Mammals have been in the news lately. A wandering coyote appeared in a park on the northwest side, and a colony of beavers has built a dam that’s flooding a heron rookery on Baker’s Lake in Barrington.

As usual, animals make the news only when they’re a problem. The coyote was captured and transported to the Palos Forest Preserves in the southwestern corner of Cook County. The fate of the offending beavers is less certain. These industrious rodents make the U.S. Army Corps of Engineers look like amateurs when it comes to dam building. Knock down one of their structures, and they may replace it in a day.

The discovery of a coyote wandering into Chicago was interesting but not surprising. These adaptable canines have been increasing in numbers throughout northeastern Illinois in recent years, and we know from the experience of other cities–LA especially–that they can survive in the middle of very dense human populations.

Coyotes are really remarkable animals. They are among the species that have benefited from the arrival of European humanity in North America. They were creatures of the prairie prior to settlement, but now they have spread east all the way to Maine.

Their increase is especially remarkable because it came in the face of almost maniacal persecution by humans. There is still a bounty on coyotes in some states, and huge eradication programs involving guns, traps, poisons, and aerial bombardment have been mounted against them.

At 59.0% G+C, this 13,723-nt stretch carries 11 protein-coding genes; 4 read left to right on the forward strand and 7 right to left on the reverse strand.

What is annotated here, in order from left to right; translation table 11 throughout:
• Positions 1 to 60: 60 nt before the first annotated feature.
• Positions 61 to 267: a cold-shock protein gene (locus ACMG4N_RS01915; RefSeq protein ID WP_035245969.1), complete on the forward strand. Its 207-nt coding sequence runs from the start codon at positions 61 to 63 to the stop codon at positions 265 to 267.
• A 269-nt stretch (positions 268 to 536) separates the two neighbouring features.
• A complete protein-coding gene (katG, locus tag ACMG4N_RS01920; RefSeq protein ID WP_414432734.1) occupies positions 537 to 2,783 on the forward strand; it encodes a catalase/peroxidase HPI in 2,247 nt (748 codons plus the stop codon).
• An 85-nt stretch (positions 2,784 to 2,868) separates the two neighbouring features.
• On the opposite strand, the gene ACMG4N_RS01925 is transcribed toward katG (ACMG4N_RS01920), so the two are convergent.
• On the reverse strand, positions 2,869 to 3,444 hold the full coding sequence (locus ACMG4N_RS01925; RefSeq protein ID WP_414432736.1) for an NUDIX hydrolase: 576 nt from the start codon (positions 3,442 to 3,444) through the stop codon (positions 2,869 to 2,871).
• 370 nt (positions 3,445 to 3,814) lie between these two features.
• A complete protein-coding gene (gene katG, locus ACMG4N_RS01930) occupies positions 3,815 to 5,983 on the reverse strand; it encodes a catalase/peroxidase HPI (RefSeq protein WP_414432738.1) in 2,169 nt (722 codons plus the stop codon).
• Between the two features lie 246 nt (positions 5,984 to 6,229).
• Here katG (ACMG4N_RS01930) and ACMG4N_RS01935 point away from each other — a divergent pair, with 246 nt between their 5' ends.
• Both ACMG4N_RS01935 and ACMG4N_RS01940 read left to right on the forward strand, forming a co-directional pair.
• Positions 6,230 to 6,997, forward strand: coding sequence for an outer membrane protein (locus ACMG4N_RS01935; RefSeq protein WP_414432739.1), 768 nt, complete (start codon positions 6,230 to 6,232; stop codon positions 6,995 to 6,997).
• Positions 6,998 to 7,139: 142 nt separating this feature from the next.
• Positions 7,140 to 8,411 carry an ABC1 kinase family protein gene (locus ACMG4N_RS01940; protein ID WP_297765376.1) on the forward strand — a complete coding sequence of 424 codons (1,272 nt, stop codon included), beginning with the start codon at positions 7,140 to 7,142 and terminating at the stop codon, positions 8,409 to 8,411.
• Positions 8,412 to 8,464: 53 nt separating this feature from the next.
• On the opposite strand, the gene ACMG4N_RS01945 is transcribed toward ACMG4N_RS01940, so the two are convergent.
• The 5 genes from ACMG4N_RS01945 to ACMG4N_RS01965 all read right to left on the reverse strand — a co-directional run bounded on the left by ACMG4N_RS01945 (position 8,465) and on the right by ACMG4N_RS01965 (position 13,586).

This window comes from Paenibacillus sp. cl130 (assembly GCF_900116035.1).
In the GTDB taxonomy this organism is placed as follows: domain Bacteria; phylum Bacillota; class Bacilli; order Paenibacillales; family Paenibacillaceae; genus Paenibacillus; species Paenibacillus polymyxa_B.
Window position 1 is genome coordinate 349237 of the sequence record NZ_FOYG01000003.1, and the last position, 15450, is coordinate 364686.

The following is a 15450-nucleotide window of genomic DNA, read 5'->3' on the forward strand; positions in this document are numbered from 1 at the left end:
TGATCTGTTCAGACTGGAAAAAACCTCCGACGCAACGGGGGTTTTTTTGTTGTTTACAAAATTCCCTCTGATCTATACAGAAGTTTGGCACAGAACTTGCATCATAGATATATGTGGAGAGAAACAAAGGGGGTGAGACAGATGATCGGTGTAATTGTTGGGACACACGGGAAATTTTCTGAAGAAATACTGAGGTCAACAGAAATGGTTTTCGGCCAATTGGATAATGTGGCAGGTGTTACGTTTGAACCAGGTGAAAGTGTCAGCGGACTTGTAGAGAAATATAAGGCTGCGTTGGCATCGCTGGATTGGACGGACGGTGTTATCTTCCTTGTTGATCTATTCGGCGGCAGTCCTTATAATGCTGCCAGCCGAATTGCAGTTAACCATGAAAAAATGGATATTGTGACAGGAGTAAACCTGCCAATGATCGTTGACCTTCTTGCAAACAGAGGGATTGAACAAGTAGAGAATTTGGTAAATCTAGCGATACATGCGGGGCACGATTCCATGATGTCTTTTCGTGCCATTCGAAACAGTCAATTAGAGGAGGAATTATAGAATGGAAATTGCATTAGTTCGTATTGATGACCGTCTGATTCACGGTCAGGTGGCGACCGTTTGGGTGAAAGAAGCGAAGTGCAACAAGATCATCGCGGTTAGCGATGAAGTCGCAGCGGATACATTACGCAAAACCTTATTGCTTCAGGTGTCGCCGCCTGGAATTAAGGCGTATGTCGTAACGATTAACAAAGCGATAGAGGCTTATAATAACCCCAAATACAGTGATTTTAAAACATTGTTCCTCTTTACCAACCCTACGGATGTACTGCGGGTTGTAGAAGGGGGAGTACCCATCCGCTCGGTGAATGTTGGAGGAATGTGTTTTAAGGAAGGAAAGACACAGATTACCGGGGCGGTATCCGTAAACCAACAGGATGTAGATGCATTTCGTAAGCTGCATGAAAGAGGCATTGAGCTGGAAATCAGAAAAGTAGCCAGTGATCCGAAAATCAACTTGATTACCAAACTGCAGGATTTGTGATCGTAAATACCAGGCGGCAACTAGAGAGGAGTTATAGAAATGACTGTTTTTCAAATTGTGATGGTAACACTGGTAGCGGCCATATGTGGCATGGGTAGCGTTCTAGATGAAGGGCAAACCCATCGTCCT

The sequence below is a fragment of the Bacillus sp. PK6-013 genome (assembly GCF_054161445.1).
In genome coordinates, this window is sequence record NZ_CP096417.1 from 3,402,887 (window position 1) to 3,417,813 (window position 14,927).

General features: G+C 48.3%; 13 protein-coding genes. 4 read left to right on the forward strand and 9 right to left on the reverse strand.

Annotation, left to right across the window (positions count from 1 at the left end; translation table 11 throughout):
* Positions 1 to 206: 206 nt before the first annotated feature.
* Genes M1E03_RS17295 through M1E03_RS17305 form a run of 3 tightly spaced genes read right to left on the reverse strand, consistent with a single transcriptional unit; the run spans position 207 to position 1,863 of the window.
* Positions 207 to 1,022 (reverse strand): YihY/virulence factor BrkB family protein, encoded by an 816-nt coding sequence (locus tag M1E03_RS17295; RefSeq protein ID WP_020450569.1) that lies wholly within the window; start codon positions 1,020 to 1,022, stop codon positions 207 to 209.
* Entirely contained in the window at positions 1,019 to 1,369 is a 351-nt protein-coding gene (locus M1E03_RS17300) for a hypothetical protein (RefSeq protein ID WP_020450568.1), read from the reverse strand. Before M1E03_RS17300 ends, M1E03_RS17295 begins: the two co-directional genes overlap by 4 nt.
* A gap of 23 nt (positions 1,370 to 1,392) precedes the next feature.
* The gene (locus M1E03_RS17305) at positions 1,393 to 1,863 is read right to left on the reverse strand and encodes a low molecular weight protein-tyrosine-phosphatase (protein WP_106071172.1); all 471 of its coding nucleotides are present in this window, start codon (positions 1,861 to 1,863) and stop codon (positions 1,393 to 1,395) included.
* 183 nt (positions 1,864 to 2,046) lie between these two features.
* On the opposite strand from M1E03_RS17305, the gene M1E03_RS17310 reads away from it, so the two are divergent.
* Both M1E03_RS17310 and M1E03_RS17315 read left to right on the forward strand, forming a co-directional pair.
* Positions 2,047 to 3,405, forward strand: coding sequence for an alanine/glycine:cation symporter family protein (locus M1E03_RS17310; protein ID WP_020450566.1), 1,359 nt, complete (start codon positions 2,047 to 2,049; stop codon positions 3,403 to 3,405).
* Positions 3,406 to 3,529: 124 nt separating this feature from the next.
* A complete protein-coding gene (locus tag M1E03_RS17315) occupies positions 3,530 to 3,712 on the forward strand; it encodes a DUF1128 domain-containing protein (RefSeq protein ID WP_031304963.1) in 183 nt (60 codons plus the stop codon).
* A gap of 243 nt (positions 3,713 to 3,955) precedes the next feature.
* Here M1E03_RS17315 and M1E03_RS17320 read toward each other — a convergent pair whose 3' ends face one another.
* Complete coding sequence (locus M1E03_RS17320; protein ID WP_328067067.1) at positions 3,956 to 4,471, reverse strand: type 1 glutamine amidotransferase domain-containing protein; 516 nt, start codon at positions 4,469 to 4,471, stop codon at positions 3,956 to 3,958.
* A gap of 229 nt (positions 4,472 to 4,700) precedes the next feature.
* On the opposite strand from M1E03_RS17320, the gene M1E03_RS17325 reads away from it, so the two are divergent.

Their ability to withstand this onslaught, to thrive in spite of it, really should be expected. Take an adaptable animal with a high reproductive potential, put it in an environment with ample food and shelter, and it will stand up to the most fearful persecution. We are no more likely to be able to kill off coyotes than we are to rid our cities of rats and mice.

We may have even improved the coyotes’ chances by creating a strong selection pressure toward behavioral flexibility, wariness, and intelligence. Our hatred may have produced a super coyote.

The history of the coyote in Illinois is very nicely told in a new book recently published by the University of Illinois Press. Mammals of Illinois, by Dr. Donald F. Hoffmeister ($34.95), is an encyclopedic compilation of everything in the world that is known about the furry creatures of the Prairie State. Dr. Hoffmeister is an emeritus professor of ecology, ethology, and evolution at the University of Illinois and the former director of the university’s Museum of Natural History. He has been studying the mammals of our state for upwards of 40 years, and he is obviously the man to write the definitive treatment of our mammals.